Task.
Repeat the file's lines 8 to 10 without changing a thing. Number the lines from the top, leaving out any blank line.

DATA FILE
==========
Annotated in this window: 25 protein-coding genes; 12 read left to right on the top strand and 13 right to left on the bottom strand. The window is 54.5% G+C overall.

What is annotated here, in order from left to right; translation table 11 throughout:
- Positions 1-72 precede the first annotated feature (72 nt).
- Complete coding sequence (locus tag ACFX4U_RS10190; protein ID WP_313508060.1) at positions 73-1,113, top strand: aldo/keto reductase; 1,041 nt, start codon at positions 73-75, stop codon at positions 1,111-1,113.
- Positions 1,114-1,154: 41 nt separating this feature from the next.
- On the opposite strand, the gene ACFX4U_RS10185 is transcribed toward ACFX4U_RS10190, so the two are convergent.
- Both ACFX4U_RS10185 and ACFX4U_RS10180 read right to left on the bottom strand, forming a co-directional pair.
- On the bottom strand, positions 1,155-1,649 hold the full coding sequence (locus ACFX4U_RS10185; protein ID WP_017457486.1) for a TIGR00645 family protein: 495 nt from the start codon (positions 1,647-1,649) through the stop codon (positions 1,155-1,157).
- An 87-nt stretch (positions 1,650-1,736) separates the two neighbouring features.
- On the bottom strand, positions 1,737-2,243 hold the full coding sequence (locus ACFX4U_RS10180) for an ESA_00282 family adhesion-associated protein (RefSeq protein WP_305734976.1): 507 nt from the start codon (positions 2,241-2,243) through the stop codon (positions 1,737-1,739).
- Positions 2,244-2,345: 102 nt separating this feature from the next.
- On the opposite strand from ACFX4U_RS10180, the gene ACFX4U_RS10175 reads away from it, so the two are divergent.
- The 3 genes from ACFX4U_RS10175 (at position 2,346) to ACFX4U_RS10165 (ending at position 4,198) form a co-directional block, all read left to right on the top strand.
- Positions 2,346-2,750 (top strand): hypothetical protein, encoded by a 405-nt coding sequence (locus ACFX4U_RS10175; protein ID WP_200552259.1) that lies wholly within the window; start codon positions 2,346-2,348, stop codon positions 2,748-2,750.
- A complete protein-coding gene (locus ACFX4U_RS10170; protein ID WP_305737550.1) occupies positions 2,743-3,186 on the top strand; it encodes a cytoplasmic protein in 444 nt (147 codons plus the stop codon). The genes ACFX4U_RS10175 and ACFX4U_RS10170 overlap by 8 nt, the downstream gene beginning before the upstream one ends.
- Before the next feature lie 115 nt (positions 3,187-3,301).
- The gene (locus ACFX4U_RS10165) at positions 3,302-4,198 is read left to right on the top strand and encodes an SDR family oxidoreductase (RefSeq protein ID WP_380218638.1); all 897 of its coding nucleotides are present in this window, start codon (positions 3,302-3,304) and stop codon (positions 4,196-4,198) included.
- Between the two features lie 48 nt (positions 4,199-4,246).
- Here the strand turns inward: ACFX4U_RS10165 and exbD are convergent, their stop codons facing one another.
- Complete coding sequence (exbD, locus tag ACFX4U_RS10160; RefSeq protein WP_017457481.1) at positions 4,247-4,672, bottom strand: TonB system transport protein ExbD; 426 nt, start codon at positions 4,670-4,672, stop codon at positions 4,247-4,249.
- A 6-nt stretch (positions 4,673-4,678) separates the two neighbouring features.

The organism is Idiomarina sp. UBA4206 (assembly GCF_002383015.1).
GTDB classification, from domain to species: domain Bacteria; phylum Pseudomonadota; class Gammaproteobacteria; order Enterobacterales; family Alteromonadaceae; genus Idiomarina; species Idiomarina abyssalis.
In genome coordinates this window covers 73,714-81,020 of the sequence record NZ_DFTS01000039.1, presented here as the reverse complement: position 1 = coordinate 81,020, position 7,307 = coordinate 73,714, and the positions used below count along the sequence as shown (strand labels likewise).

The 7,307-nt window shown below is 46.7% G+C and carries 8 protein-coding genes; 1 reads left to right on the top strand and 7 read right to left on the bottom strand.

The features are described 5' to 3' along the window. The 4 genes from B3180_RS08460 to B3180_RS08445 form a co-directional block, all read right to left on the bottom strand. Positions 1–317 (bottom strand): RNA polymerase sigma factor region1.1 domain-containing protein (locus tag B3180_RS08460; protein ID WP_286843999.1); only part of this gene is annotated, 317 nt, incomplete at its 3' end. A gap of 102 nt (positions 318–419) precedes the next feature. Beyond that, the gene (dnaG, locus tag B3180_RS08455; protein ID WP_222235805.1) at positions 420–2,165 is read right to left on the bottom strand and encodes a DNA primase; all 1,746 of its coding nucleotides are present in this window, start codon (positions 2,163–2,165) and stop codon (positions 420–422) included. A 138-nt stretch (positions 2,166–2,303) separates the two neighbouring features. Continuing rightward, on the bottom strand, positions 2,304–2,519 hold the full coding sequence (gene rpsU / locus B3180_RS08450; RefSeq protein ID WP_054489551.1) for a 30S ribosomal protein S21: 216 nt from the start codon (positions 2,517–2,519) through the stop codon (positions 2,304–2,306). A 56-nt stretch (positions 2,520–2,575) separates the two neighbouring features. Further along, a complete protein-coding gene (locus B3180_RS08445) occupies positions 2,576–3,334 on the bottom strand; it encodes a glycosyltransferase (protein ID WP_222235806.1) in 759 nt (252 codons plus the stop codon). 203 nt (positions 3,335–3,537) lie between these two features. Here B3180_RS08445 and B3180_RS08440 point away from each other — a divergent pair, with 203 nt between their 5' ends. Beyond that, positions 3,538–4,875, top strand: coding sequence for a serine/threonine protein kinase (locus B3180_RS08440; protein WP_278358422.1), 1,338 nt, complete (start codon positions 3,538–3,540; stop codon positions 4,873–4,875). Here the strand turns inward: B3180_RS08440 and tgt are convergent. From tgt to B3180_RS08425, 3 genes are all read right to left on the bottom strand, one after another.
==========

- On the bottom strand, positions 1,155-1,649 hold the full coding sequence (locus ACFX4U_RS10185; protein ID WP_017457486.1) for a TIGR00645 family protein: 495 nt from the start codon (positions 1,647-1,649) through the stop codon (positions 1,155-1,157).
- An 87-nt stretch (positions 1,650-1,736) separates the two neighbouring features.
- On the bottom strand, positions 1,737-2,243 hold the full coding sequence (locus ACFX4U_RS10180) for an ESA_00282 family adhesion-associated protein (RefSeq protein WP_305734976.1): 507 nt from the start codon (positions 2,241-2,243) through the stop codon (positions 1,737-1,739).